Fruit flies of the family Tephritidae

Tephritidae flies presentation

The family Tephritidae, or “fruit flies”, includes more than 4000 species divided into 500 genera.

It is one of the most economically important families of diptera due to the damage they cause in crops (fruits and vegetables) and their presence in many countries. For a century, Tephritidae have been one of the most studied pests (see research mission in CIRAD of La Réunion)

Systematic positioning of Tephritidae :

Ordre : Diptera

Sub-order : Brachycera

Division Cyclorrapha

Super-famille : Tephritoidea

Family Tephritidae

Tephritidae fly morphology :

Morphology of a fly Tephritidae

The fields of investigation concern biology, such as behavior, sexual selection, speciation or protection methods.<!-more–>

This family is characterized in adults by mostly spotted wings, a well developed arista*, a subcostal rib bent at its tip, the absence of vibrisse* or by an abdomen formed by 5 to 6 visible segments, ending in the female with an ovipositor*.

Of the 3 existing subfamilies in the world, only that of Dacinae is represented on Reunion Island, sub-divided into 2 genera Dacus (Fabricius) and Bactrocera (Macquart) and 7 species.

At the global level, about 700 species of Dacini have been described to date.

Adults of the two genera differ by a fusion of all tergites* fused into a single plate in the genus Dacus, whereas a contrario, all abdominal tergites are free in Bactrocera ssp.

Flies studied during my research at the CIRAD of La Réunion (see article) :

  • Bactrocera (Zeugodacus) cucurbitae, the “Melon Fly”: the first reference to Reunion dates from 1972 and 1960 in Mauritius. This species is native to India and has conquered many other archipelagos such as the Seychelles or Hawaii. It is a so-called “polyphagous” species, which has more than 125 host plants but grows mainly on plants of the Cucurbitaceae family in Reunion.
  • Dacus (Didacus) ciliatus, the “Ethiopian Cucurbitaceae Fly”: the first mention in Reunion dates back to 1964. The species is native to Ethiopia and causes significant damage in both Madagascar and the Comoros. It is also considered as an important pest of Cucurbitaceae crops in many parts of the world such as Pakistan, Africa, India.
  • Dacus (Dacus) demmerezi,span style=”text-align: justify;”> la “Mouche des cucurbitaceae de l’Océan indien”: was reported in Madagascar in 1953 and then in Reunion in 1972. It is also a pest of Cucurbitaceae in Mascarenes and Madagascar. Unlike the other two, this species is rather ubiquitous. caption id=”attachment_104″ align=”alignright” width=”150″]Bactrocera zonata eggs Bactrocera zonata eggs[/caption]

Tephritidea, like all diptera, are holometabolic insects (complete metamorphosis). The complete cycle of Tephritidae takes place in 4 stages:

l’oeuf is laid under the epicarp* of the fruit a few millimeters deep.

les larvae, or maggots, are ivory in colour and pass through three larval stages. They feed on the pulp of the fruit. Their development time varies according to biotic and abiotic conditions. Pupation and metamorphosis take place in the soil.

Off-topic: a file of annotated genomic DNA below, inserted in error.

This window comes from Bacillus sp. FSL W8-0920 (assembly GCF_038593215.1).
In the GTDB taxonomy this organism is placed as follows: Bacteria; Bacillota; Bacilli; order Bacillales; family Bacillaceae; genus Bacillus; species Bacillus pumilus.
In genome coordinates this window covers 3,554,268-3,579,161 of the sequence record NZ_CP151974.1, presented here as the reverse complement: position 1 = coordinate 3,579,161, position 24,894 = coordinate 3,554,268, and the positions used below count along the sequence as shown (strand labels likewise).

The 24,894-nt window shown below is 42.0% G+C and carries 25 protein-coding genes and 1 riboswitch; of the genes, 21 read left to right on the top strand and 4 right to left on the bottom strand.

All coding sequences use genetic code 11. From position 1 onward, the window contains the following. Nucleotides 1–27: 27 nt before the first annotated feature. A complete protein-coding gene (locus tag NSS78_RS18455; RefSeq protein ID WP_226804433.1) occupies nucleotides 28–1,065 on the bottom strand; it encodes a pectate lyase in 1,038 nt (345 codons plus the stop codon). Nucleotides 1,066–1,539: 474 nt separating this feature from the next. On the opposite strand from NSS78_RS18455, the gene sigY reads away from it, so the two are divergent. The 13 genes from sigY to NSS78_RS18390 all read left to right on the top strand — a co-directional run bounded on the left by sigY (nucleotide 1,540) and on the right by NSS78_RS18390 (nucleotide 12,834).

l’adulte (ou imago), n’est pas mature sexualuellement à l’émergence. A feeding period (water and protein carbohydrates) is necessary from several days to several weeks.

caption id=”attachment_103″ align=”alignright” width=”150″]Larva of B. cucurbitae Larva of B. cucurbitae[/caption]

The females bite with their ovipositor, the fruits under the epidermis to lay specifically for each of them. The size of the eggs varies according to the species of fruits, up to 40 eggs for B. cucurbitae.

Les Dacini ont une activité diurne. Their main activities can be broken down into 5 main categories: reposvol food couplingponte.

Some activities are dependent on adults’ internal circadian rhythms and/or abiotic factors, such as temperature or light intensity.

Night is reserved for rest, sheltered on support plants, which may or may not be host plants. Food activity usually peaks in the morning. Tephritidae are found on host plants for laying and feeding. The rest of the time they are placed on non-host plants near cultivated plots. Flies therefore regularly move between the laying areas (cultivated plant) and the peripheral areas (non-host plant).

La ponte de D. ciliatus is performed in the morning, D. demmerezi in the afternoon, while B. cucurbitae can lay throughout the day.

  • Biogeographic description of the studied flies

Bactrocera cucurbitae :

caption id=”attachment_335″ align=”aligncenter” width=”700″]B. cucurbitae distribution area B. cucurbitae distribution area[/caption]

Distinctive characteristics of B. cucurbitae
Distinctive characteristics of B. cucurbitae
B. cucurbitae (photo A. Franck)
B. cucurbitae (photo A. Franck)

Dacus demmerezi :

caption id=”attachment_337″ align=”aligncenter” width=”701″]D. demmerezi distribution area D. demmerezi distribution area[/caption]

Characteristics of D. demmerezi
Characteristics of D. demmerezi
D. demmerezi female
D. demmerezi female

Dacus ciliatus :

caption id=”attachment_336″ align=”aligncenter” width=”701″]D. ciliatus distribution area D. ciliatus distribution area[/caption]

Distinctive characteristics of D. ciliatus
Distinctive characteristics of D. ciliatus
D.ciliatus female (A.Franck)
D.ciliatus female (A.Franck)



Arista : silk-shaped terminal part of some Diptera antennae

– Ovipositor : organ located at the posterior end of the abdomen and used for egg laying

Tergites : upper arch of each abdomen segment – Vibrisse < Sensory hairs

Recommendation of books on this theme:

Integrated pest control for tropical perennial crops

Leave a Reply

Your email address will not be published. Required fields are marked *